She specifically mentioned an American Council on Education initiative around mentoring, which she had led at Elon University. “Mentoring matters. It is a very important way in which we highlight high-quality undergraduate education. There has been a lot of research over the past couple of decades, and it has been proven that students who experience mentoring are much more likely to thrive and succeed in their jobs at a later stage.

 “We also convened two different think-tanks, which were very useful in trying to understand the layering of educational practices. Three themes emerged as key to the participants: to increase access to mentored, globally focused undergraduate research, to augment intercultural learning, and to address knowledge gaps."

 Mr Milton Nyamadzawo from the Institute for Economics and Peace in Harare, Zimbabwe, highlighted a collaboration with UNESCO in which intercultural competence played a part to address political instability. “The UNESCO initiative Enabling Intercultural Dialogue has been developed in partnership with the Institute for Economics and Peace to address the intercultural competence dialogue knowledge gap and support more effective dialogue. Following the launch of the Enabling Intercultural Dialogue framework, UNESCO now hopes to continue to grow intercultural competence dialogue through a dialogue support facility. It also plans a series of pilots with various countries to aid capacity building and policy guidance," he said.

 The session also featured Ms Orla Quinlan, a representative of the International Education Association of South Africa (IEASA) and director of the International Office at Rhodes University. As a partner of the UNESCO chair, IEASA will help build an intercultural network in higher education across South Africa. Quinlan noted the important role of international education in developing students' intercultural competence. She stressed the need to integrate intercultural competence into higher education curricula and to support academics' professional development around intercultural competence.  

UNESCO chairs' contribution towards a better future globally

 The final symposium session featured the work being done globally in relation to intercultural competence by some of the international UNESCO chairs who had supported SU's chair application.

 Prof Joanna Hughes, who holds the UNESCO Chair in Shared Education for Peacebuilding and Social Justice at Queen's University, Belfast, spoke about her work in shared education in Northern Ireland. According to Hughes, 'shared education' refers to a policy and practice that encourages and facilitates collaboration and the sharing of resources between schools from different religious and cultural backgrounds. The goal is to break down barriers between different communities, reduce segregation, and improve community relations. It is seen as a way to promote a sense of reconciliation and create a more inclusive and harmonious society in Northern Ireland.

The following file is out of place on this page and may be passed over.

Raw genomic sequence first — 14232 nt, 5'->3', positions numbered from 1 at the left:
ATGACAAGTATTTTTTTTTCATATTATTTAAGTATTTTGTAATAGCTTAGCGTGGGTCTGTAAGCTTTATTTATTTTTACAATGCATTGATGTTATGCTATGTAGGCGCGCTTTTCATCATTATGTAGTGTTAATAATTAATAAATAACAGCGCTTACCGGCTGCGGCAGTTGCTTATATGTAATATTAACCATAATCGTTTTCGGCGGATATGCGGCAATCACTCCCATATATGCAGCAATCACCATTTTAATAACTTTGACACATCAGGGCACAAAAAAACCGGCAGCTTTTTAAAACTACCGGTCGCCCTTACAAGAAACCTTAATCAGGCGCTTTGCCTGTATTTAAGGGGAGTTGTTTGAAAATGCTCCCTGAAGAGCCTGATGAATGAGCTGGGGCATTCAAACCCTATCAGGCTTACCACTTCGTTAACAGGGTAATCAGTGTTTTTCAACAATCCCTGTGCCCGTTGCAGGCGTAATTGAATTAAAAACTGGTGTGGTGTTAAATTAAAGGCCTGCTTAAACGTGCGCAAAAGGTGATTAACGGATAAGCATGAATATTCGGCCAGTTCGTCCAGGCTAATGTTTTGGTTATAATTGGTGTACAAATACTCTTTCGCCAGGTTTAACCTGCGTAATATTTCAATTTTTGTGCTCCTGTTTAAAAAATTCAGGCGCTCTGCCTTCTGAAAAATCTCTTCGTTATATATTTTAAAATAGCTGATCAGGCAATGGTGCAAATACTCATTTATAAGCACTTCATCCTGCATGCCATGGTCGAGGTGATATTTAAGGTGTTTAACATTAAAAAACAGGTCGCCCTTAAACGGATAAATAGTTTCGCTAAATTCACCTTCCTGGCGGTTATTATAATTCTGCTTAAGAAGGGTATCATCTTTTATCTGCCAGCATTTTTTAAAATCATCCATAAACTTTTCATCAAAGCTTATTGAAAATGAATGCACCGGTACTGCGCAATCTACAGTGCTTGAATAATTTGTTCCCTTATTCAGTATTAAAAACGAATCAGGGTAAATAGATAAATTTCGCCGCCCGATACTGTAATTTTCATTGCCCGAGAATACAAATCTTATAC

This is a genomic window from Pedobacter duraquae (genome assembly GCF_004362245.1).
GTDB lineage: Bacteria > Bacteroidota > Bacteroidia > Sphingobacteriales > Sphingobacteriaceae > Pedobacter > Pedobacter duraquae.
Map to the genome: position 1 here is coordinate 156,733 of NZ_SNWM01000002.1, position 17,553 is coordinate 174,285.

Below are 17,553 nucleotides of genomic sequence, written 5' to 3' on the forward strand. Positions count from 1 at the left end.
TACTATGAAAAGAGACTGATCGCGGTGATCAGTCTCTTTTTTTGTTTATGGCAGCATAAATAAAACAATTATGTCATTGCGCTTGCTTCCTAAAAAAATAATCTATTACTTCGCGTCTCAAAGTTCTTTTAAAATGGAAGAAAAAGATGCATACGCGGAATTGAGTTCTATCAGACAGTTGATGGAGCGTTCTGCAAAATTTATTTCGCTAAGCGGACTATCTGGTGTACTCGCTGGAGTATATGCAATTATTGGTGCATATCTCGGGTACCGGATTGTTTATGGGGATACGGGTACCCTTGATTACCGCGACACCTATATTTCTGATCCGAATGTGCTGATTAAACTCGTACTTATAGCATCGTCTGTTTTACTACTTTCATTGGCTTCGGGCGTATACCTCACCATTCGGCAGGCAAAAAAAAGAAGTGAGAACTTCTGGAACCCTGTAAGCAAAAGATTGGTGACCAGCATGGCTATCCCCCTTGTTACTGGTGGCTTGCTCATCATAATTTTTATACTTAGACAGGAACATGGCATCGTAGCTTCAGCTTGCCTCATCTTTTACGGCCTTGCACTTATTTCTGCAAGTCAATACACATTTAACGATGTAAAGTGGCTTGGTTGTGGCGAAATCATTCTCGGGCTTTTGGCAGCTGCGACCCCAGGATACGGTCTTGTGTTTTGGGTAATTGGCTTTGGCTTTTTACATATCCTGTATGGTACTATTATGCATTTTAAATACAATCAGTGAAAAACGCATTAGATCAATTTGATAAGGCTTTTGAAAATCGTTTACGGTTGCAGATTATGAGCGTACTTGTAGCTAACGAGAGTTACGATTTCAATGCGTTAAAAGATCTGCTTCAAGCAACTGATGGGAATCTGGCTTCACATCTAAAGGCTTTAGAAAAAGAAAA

“A number of educationists came together around 2004 to think about what they can do in the education system to try and provide opportunities to bring kids together, and this idea for shared education was born. Shared education is done through schools coming together in various partnerships, such as joint extracurricular activities, shared teacher development activities, and teacher exchanges," she explained.

 Prof Marion Keim, incumbent of the UNESCO Chair in Sport, Development, Peace and Olympic Education at the University of the Western Cape (UWC), said she used her passion for sport as a tool for peacebuilding and development. She chairs the Centre for Sport Science and Development at UWC, which “is the only sport centre in Africa that does not focus on high performance or sports management, but on the concept of development and peace". In this capacity, she has initiated projects such as The Case for Sport, a study that explores the impact of sport on a country. “We have been able to prove that sport in the Western Cape brings more money into the province than tourism. This got politicians to pay more attention and to pump more money into sport and peace initiatives. This is an ongoing study that we are doing with the provincial government," said Keim. She added that they also started the Sport and Development Policy in Africa project with UNESCO in 2014, which maps African countries according to their sport policies.

 Other international partners who took part in this session were Dr Jorge Gonzales, holder of the UNESCO Chair on Intercultural Dialogue at Universidad Nacional de Colombia, and Prof Helena Marujo, the incumbent of the UNESCO Chair on Education for Global Peace Sustainability at Lisbon University in Portugal.

The UNESCO Chair in Intercultural Competence was officially launched at the Stellenbosch Institute for Advanced Studies on 16 August, along with the UNESCO Chair in Complex Systems and Transformative African Futures held by Prof Rika Preiser and Ms Tanja Hichert.​